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My father was the one who introduced me to JRR Tolkien, giving me a dog-eared, well-thumbed chunk called The Lord of the Rings one summer when we were on holiday (I was maybe…eight, I guess? Pre-transformation anyway). I remember there was this weird picture on the cover of the Black Riders that looked sort of animated but also sort of not and I asked my father what it was from.
“That’s from the movie.” He said.
“There’s a movie?”
“Oh yeah. You have to see it.”
“Is it any good?”
“No. No, it’s awful.”
This was really the problem you had if you were a fantasy fan any time before the turn of the millennium:
We had no good movies.
Our brothers and sisters in the science fiction fandom had it pretty bad too of course, the vast majority of their movies were cheap schlock but at least they could point to a few straight up classics that even the hoity-toity critics had to admit were the real deal; Alien, 2001, Bladerunner.
Fantasy fans though? What did we have?
Truly, our cup ranneth over.
So if you were a fantasy fan in the seventies, eighties or nineties and you heard there was a Lord of the Rings movie, you had to see it even if it was terrible. Because it’s not exactly like you had a whole lot of options. The Lord of the Rings, the undisputed big swingin’ dick of the high fantasy genre, used to spend most of its time on lists of “unfilmable” books and with good reason. I can think of two periods in Hollywood history where a faithful film adaptation might have been possible. The first would be in the late fifties, when studios were creating gargantuan epics like Ben Hur and The Ten Commandments. The second would be now, the current era of movie history which (not coincidentally) was largely kick-started by Peter Jackson’s own Lord of the Rings trilogy. The current movie scene owes almost as much to The Lord of the Rings as the fantasy genre does. Planned trilogies, huge runtimes, massive battle scenes, copious amounts of CGI…so much of how movies are made, look and sound in the modern era can be laid at the feet of Peter Jackson (though we won’t hold that against him).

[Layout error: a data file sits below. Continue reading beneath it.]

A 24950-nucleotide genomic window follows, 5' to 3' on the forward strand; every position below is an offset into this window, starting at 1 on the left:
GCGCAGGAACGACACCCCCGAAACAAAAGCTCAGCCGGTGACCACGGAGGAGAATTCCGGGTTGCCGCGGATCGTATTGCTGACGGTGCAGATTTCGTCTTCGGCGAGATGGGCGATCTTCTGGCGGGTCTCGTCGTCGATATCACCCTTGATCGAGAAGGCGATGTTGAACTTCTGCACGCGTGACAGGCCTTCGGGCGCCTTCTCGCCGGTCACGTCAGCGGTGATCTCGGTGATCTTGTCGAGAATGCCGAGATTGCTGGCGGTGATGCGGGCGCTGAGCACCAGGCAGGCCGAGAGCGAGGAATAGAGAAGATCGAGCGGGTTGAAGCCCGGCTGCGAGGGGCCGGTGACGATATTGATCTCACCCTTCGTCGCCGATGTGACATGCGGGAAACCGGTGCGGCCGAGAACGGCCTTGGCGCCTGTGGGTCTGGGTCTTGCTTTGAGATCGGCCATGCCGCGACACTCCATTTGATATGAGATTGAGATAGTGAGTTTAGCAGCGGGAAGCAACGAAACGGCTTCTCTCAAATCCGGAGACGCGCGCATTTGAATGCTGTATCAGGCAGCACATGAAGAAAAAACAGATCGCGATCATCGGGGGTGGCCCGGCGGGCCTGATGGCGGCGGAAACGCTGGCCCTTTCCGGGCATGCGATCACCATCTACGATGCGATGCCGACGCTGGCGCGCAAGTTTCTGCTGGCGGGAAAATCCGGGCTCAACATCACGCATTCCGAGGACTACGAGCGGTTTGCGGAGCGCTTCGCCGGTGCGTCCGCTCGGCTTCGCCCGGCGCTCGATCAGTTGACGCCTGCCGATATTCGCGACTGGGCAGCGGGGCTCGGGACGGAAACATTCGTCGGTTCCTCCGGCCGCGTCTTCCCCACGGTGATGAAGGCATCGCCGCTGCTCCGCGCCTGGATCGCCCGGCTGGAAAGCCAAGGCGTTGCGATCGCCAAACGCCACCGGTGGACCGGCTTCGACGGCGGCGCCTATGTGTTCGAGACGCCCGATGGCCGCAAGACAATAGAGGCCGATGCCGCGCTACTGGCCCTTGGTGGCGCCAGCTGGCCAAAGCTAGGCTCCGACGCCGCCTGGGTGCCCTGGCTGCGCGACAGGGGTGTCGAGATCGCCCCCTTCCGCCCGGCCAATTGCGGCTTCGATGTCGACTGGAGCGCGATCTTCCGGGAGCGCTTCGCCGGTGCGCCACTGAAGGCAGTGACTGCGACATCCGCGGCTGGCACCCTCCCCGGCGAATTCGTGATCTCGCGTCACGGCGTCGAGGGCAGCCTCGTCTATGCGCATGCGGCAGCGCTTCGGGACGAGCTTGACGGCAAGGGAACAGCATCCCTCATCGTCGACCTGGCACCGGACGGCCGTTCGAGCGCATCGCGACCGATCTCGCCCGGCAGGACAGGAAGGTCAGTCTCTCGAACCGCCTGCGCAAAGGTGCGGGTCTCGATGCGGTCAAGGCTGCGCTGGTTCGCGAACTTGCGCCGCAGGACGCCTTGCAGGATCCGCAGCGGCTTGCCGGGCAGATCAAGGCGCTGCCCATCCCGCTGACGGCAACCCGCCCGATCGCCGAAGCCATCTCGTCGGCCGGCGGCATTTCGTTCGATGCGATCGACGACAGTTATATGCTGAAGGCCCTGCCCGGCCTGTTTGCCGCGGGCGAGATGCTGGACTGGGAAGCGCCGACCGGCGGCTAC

On the flipside, if I had to choose the worst possible time to try and make a Lord of the Rings movie (aside from, I dunno, the silent era) it would be the nineteen seventies. The seventies is often lauded as the greatest movie decade and it’s won that reputation for a slew of grungy, lo-fi, morally ambiguous classics. It was that kind of era (contrast that to 2001 when Jackson’s Fellowship of the Ring came out when everything seemed a good deal more black and white). So you have a decade where no one is really spending big money on movies anymore, epics are largely a thing of the past and the cultural zeitgeist is really not grokking a simple morality tale of noble heroes trying to defeat an evil lord of darkness who lives in a black spiky castle. Who (Who, I ask you?) would be a mad enough bastard to try and make a Lord of the Rings movie in the nineteen seventies?
When not animating, he keeps his drawing arm strong by wrasslin’ grizzlies.
Ralph Bakshi is one of the most famous (or at least notorious) American animators out there. Having made his bones in the Terrytoons studio (Heckle and Jeckle, Mighty Mouse and the like) he went on to create the animated adaptation of R. Crumb’s comic strip Fritz the Cat.